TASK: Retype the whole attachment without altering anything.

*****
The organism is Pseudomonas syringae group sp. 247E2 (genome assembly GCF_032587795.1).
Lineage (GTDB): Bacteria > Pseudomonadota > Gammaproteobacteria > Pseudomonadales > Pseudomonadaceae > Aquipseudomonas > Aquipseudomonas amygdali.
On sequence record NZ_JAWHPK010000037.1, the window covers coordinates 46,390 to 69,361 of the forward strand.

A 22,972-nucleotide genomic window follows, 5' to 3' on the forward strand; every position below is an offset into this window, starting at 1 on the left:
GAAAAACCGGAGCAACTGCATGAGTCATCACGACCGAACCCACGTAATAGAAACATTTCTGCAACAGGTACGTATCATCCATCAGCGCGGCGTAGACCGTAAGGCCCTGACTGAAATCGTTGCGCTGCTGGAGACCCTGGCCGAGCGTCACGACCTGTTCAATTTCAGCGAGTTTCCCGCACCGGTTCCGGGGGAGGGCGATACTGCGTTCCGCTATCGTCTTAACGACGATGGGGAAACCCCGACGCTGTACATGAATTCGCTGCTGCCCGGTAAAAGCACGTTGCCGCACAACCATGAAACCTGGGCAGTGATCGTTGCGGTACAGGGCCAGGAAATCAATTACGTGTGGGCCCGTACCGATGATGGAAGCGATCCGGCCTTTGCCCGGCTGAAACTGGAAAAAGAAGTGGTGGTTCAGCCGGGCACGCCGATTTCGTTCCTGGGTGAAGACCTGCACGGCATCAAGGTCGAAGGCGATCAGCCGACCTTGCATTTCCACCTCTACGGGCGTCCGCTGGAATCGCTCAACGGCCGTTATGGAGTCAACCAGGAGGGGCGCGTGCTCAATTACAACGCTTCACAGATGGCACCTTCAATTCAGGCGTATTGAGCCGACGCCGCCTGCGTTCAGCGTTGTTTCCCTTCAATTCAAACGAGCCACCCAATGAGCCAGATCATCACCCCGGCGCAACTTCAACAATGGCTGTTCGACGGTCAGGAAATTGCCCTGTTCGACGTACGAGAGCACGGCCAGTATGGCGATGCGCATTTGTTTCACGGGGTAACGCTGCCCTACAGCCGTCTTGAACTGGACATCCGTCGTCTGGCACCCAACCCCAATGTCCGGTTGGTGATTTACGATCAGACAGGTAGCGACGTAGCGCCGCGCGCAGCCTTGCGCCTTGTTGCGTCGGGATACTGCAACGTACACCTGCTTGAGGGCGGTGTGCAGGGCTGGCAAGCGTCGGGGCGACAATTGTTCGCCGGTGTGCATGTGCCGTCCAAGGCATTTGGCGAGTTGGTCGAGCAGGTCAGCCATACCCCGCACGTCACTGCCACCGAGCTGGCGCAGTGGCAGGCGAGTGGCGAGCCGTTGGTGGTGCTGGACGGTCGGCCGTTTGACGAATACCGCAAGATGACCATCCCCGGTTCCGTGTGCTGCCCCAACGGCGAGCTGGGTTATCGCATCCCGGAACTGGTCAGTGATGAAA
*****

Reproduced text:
The organism is Pseudomonas syringae group sp. 247E2 (genome assembly GCF_032587795.1).
Lineage (GTDB): Bacteria > Pseudomonadota > Gammaproteobacteria > Pseudomonadales > Pseudomonadaceae > Aquipseudomonas > Aquipseudomonas amygdali.
On sequence record NZ_JAWHPK010000037.1, the window covers coordinates 46,390 to 69,361 of the forward strand.

A 22,972-nucleotide genomic window follows, 5' to 3' on the forward strand; every position below is an offset into this window, starting at 1 on the left:
GAAAAACCGGAGCAACTGCATGAGTCATCACGACCGAACCCACGTAATAGAAACATTTCTGCAACAGGTACGTATCATCCATCAGCGCGGCGTAGACCGTAAGGCCCTGACTGAAATCGTTGCGCTGCTGGAGACCCTGGCCGAGCGTCACGACCTGTTCAATTTCAGCGAGTTTCCCGCACCGGTTCCGGGGGAGGGCGATACTGCGTTCCGCTATCGTCTTAACGACGATGGGGAAACCCCGACGCTGTACATGAATTCGCTGCTGCCCGGTAAAAGCACGTTGCCGCACAACCATGAAACCTGGGCAGTGATCGTTGCGGTACAGGGCCAGGAAATCAATTACGTGTGGGCCCGTACCGATGATGGAAGCGATCCGGCCTTTGCCCGGCTGAAACTGGAAAAAGAAGTGGTGGTTCAGCCGGGCACGCCGATTTCGTTCCTGGGTGAAGACCTGCACGGCATCAAGGTCGAAGGCGATCAGCCGACCTTGCATTTCCACCTCTACGGGCGTCCGCTGGAATCGCTCAACGGCCGTTATGGAGTCAACCAGGAGGGGCGCGTGCTCAATTACAACGCTTCACAGATGGCACCTTCAATTCAGGCGTATTGAGCCGACGCCGCCTGCGTTCAGCGTTGTTTCCCTTCAATTCAAACGAGCCACCCAATGAGCCAGATCATCACCCCGGCGCAACTTCAACAATGGCTGTTCGACGGTCAGGAAATTGCCCTGTTCGACGTACGAGAGCACGGCCAGTATGGCGATGCGCATTTGTTTCACGGGGTAACGCTGCCCTACAGCCGTCTTGAACTGGACATCCGTCGTCTGGCACCCAACCCCAATGTCCGGTTGGTGATTTACGATCAGACAGGTAGCGACGTAGCGCCGCGCGCAGCCTTGCGCCTTGTTGCGTCGGGATACTGCAACGTACACCTGCTTGAGGGCGGTGTGCAGGGCTGGCAAGCGTCGGGGCGACAATTGTTCGCCGGTGTGCATGTGCCGTCCAAGGCATTTGGCGAGTTGGTCGAGCAGGTCAGCCATACCCCGCACGTCACTGCCACCGAGCTGGCGCAGTGGCAGGCGAGTGGCGAGCCGTTGGTGGTGCTGGACGGTCGGCCGTTTGACGAATACCGCAAGATGACCATCCCCGGTTCCGTGTGCTGCCCCAACGGCGAGCTGGGTTATCGCATCCCGGAACTGGTCAGTGATGAAA